Explaining Vitter’s Nay Vote « The Washington Independent
Chris Cillizza unpacks the reasons why Sen. David Vitter (R-La.), who since the resignation of former New York Gov. Eliot Spitzer (D) has been the most famous customer of prostitutes in politics, voted against confirming Hillary Rodham Clinton as secretary of state.
The freshman Senator is preparing to run for re-election in 2010 despite revelations last year that his name turned up in the records of the “D.C. Madam”. Given those problems and talk of a primary challenge from his ideological right, Vitter’s vote against Clinton is a clear signal to conservatives in the state: “I am still one of you.”
Will it work? Maybe. Vitter has made LOTS of enemies during his rapid rise from the state House to the U.S. Senate, and politicians have a keen sense for when blood is in the water. The vote against Clinton isn’t likely to dissuade these ambitious pols from considering a run against Vitter.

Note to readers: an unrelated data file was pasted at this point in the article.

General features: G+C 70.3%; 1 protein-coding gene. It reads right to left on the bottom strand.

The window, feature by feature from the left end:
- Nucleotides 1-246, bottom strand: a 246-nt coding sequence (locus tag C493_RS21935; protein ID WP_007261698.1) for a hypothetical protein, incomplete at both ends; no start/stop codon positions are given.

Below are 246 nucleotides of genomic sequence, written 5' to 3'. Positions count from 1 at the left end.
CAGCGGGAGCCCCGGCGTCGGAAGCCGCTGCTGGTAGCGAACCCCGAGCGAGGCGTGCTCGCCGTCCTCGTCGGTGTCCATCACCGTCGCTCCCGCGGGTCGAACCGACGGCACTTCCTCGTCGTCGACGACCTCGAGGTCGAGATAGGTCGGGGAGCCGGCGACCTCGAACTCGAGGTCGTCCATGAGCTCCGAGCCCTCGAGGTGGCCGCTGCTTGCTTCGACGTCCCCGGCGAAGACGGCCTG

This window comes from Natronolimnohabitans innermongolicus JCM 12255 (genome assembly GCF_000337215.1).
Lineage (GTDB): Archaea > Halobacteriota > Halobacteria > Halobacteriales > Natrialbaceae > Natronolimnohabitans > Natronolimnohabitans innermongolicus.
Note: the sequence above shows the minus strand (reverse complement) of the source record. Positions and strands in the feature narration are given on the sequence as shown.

Doesn’t it make him look even weaker? Hating Clinton in the year 2009 is like fighting over your favorite member of the “Hee-Haw” cast. Yes, Republicans spent the better part of two decades tearing down the Clintons, but in 2008 they spent months defining Hillary as a brilliant, qualified foreign policy expert who was being unjustly shunted aside by Democrats, in favor of now-President Barack Obama. They also defined her as the hero of working class white voters, so much so that in the closing days of 2008 she could campaign for Democrats in Kentucky—exactly the kind of state where Clinton-fatigue had hurt the Democrats from the mid-1990s onward.